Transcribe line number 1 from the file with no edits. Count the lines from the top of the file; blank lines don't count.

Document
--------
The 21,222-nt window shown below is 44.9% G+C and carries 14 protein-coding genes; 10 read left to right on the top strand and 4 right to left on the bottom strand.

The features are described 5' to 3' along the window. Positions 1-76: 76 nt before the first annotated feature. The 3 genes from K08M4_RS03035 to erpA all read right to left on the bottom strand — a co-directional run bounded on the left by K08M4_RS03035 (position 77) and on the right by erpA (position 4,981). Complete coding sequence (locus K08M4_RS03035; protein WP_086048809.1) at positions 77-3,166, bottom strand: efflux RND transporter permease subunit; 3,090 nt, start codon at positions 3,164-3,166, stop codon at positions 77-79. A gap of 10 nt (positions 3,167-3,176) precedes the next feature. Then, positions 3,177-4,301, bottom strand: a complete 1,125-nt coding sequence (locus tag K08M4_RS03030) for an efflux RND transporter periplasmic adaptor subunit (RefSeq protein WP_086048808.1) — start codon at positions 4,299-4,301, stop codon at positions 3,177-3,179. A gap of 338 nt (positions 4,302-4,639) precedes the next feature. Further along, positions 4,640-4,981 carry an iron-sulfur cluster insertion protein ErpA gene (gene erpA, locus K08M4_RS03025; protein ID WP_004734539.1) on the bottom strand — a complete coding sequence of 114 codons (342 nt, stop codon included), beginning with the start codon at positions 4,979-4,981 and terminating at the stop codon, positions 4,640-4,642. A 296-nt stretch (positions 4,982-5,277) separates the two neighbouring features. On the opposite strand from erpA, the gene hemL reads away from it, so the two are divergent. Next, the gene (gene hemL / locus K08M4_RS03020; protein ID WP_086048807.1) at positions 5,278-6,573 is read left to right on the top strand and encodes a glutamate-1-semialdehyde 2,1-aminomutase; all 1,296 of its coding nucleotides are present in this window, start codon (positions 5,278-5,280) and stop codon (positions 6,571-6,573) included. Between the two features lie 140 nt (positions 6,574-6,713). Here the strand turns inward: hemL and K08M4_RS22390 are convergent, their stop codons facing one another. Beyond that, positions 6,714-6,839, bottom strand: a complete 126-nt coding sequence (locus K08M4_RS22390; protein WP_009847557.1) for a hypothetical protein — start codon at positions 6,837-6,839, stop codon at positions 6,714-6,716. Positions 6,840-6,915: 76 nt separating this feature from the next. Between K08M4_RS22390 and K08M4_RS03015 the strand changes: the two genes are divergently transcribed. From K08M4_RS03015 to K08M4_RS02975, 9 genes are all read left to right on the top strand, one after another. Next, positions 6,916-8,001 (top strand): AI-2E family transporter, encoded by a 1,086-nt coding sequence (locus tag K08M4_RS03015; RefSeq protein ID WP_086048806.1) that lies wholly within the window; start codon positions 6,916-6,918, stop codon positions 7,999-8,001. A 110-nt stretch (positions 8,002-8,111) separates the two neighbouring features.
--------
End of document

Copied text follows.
The 21,222-nt window shown below is 44.9% G+C and carries 14 protein-coding genes; 10 read left to right on the top strand and 4 right to left on the bottom strand.